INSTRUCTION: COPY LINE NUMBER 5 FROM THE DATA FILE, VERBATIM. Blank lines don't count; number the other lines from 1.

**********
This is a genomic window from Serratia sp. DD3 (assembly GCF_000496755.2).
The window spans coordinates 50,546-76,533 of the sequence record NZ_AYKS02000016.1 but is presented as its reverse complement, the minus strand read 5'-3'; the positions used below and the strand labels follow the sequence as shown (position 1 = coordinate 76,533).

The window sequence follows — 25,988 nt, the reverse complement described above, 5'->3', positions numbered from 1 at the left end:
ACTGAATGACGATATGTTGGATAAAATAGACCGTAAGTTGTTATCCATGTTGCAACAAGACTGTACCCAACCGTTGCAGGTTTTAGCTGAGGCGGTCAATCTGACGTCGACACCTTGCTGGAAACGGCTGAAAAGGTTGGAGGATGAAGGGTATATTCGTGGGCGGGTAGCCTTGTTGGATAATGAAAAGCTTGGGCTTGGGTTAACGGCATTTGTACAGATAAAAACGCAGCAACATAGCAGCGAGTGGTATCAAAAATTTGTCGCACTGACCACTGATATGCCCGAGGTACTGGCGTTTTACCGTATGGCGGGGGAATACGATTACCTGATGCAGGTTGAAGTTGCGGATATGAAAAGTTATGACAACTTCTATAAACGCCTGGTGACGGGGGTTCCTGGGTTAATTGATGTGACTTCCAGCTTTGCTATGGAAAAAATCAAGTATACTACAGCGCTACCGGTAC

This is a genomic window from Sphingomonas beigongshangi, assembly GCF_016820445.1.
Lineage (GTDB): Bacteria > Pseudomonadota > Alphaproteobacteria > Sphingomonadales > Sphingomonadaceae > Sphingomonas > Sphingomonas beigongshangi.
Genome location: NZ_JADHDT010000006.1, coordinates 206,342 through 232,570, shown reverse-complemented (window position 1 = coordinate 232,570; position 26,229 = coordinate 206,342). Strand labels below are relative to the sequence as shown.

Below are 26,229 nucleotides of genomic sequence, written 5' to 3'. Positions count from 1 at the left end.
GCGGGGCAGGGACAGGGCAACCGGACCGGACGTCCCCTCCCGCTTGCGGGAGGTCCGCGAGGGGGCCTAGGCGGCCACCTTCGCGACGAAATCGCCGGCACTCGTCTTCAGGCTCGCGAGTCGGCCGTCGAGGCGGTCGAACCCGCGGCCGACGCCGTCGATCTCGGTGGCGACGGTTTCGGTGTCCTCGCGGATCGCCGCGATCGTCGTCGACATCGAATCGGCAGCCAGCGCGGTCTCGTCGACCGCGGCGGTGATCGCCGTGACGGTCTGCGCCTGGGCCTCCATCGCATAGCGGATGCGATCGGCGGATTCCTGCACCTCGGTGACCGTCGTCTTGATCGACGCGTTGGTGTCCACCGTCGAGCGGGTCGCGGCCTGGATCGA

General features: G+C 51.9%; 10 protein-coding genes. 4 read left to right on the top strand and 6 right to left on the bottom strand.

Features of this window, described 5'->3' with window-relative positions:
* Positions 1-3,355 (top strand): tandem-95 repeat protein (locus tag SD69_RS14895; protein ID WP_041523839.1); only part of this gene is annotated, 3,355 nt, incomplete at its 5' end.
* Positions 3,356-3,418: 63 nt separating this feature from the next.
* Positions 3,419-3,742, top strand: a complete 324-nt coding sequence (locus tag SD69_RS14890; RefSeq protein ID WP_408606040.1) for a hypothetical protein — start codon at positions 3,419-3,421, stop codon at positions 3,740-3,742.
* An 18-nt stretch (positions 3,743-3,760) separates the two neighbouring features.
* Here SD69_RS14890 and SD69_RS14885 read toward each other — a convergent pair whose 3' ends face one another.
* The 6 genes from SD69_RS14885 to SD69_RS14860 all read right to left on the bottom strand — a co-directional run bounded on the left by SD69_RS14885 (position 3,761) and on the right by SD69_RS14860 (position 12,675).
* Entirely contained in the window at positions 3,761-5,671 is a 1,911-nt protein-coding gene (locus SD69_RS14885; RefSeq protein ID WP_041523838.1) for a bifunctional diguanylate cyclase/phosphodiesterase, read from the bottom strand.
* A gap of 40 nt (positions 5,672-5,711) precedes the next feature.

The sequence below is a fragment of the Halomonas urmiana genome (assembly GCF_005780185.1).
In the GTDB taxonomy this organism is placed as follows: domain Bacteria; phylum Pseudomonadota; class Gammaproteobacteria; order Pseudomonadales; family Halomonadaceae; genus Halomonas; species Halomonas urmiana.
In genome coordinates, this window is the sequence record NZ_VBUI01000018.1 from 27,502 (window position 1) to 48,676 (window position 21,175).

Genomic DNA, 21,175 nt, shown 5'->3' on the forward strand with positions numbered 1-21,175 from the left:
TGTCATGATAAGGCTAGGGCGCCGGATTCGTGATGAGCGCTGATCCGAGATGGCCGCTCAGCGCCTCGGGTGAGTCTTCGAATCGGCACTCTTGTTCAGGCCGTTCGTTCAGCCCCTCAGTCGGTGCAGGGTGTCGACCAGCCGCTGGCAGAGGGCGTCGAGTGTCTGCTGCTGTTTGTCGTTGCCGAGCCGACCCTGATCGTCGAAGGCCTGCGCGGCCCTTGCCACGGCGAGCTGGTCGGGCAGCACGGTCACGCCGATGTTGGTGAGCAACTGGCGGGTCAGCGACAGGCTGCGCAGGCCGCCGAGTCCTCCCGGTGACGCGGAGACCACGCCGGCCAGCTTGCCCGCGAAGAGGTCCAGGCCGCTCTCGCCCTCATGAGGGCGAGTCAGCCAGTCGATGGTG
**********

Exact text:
This is a genomic window from Sphingomonas beigongshangi, assembly GCF_016820445.1.